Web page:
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Question about Pride and Prejudice

I am reading Pride and Prejudice and am very bothered by something I keep seeing. Thus far, I've seen it 4 times. Every time they are discussing a particular area, it reads: "Before he returns to the --------shire". Every time! It's always "..... the ---------shire". It's not like a pause, as in: "Oh no -- it is not that....."

I tried looking it up online, but couldn't get an answer. Anybody know? What does "--------shire" mean?

 
Anonymous

Asked by Anonymous at 9:53 AM on Nov. 18, 2009 in Politics & Current Events

This question is closed.
Answers (5)
  • It's a literary technique used to promote ambiguity and suggest universalism. It was fairly common in 19th century literature. Edgar Allen Poe used it also with the names of individuals rather than places.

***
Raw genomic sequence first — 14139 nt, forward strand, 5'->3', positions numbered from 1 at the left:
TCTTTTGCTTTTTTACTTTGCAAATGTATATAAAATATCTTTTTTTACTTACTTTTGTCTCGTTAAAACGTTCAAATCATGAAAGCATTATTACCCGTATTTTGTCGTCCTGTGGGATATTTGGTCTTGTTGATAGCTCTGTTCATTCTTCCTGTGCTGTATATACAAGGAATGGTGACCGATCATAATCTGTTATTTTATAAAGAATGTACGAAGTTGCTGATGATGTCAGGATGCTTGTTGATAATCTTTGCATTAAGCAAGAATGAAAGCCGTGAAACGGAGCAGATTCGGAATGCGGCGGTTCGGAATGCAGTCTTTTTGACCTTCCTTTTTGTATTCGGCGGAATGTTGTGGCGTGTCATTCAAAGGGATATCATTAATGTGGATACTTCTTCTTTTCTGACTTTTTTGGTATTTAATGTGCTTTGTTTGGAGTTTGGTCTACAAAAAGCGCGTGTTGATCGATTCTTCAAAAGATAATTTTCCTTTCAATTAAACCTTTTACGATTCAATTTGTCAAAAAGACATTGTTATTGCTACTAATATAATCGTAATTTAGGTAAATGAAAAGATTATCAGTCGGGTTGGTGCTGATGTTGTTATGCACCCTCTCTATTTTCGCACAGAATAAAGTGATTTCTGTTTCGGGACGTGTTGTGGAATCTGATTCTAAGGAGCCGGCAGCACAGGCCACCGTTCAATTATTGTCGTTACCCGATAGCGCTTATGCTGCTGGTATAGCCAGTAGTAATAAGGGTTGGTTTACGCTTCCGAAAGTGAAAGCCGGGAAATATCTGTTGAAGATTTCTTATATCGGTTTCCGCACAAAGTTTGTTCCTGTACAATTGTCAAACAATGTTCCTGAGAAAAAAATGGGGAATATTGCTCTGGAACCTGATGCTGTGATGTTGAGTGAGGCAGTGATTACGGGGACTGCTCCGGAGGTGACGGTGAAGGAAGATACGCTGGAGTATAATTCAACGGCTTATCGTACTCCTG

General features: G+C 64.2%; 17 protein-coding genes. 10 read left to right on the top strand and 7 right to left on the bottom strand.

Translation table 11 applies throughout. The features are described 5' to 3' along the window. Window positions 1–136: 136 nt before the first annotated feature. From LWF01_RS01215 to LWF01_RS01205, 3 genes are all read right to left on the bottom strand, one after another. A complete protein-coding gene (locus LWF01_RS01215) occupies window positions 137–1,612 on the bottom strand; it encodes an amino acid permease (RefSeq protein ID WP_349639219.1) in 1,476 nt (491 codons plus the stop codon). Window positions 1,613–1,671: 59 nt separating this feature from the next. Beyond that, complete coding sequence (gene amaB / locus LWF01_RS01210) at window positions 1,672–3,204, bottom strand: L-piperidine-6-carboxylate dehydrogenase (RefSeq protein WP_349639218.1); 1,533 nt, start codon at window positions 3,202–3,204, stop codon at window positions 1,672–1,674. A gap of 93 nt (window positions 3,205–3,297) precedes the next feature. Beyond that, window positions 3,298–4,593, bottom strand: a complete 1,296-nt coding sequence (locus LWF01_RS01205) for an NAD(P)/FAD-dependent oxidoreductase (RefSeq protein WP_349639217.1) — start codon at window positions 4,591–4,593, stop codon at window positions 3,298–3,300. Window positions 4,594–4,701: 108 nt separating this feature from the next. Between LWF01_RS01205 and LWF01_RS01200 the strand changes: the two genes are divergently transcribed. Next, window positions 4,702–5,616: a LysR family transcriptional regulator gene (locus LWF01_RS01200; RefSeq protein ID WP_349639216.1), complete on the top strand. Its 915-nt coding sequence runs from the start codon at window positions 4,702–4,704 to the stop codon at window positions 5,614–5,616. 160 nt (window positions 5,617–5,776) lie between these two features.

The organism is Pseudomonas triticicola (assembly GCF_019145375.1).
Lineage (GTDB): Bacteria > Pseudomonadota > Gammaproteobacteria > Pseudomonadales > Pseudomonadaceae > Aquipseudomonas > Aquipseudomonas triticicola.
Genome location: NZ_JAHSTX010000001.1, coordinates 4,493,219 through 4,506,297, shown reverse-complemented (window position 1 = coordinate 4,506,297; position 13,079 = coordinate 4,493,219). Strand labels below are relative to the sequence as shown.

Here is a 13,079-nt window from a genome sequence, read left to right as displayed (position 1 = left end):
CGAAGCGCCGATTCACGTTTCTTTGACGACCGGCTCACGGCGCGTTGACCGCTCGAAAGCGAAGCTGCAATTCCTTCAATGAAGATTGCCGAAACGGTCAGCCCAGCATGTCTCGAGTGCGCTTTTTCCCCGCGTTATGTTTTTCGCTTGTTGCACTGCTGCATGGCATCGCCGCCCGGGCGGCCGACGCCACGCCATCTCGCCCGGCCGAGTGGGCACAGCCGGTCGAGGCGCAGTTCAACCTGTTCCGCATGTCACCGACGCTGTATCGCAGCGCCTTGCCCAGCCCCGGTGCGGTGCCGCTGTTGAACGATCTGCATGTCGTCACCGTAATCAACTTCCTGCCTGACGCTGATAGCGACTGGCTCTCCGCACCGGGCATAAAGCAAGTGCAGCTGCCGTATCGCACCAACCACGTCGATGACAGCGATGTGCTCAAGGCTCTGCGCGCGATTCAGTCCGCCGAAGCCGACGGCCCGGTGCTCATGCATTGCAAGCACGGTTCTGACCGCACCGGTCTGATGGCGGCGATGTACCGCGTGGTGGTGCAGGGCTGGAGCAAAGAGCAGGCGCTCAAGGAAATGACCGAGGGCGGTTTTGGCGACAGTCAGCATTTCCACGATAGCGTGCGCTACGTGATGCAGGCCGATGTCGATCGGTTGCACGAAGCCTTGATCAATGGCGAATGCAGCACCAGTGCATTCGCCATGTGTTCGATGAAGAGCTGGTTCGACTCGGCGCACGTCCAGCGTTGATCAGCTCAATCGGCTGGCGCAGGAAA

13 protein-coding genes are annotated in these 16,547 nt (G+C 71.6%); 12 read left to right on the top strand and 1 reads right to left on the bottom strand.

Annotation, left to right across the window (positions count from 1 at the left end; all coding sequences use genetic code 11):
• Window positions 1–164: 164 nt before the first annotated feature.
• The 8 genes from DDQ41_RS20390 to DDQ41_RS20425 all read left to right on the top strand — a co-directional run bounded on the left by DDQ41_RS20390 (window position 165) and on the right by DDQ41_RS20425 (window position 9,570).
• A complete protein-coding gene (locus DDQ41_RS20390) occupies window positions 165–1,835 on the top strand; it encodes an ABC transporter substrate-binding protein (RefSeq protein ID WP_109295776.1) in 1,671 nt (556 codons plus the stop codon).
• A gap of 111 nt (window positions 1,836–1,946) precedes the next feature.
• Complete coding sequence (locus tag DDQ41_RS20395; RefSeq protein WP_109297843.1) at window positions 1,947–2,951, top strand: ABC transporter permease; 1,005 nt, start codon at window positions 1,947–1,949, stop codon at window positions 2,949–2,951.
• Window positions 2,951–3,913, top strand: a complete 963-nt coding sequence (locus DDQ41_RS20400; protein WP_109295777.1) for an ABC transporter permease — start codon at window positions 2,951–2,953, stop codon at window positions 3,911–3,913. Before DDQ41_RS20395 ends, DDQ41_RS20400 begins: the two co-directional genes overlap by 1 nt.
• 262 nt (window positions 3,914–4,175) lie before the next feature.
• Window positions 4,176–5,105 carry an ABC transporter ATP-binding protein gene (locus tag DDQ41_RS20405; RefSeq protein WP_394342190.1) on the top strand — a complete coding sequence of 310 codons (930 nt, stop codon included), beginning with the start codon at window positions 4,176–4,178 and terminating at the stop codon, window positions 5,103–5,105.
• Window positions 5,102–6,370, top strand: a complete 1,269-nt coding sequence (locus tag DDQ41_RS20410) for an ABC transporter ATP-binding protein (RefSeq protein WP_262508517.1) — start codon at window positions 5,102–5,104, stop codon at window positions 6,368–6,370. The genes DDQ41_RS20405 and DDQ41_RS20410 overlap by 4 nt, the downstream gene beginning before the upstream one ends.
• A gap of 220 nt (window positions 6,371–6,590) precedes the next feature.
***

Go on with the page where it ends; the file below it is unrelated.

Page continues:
plylerjones

    Answer by plylerjones at 11:06 AM on Nov. 18, 2009

  • Shire is usually in reference to a county.
    Anonymous

    Answer by Anonymous at 9:59 AM on Nov. 18, 2009

  • I get that. I'm not asking for the definition of "shire". I'm asking what's the deal with the long line that always appears in front of it.
    Anonymous

    Answer by Anonymous at 10:07 AM on Nov. 18, 2009

  • I always thought they did it to make the setting/area vague. This way one thinks it very well may have occured.
    grlygrlz2

    Answer by grlygrlz2 at 10:16 AM on Nov. 18, 2009

  • Oh, sorry. I haven't seen that. I don't know if the original was written that way, but in the movie (A&E version - ooh-la-la - Mr. Darcy) I believe the actually used areas (like Oxfordshire, etc.).

    Anonymous

    Answer by Anonymous at 10:42 AM on Nov. 18, 2009

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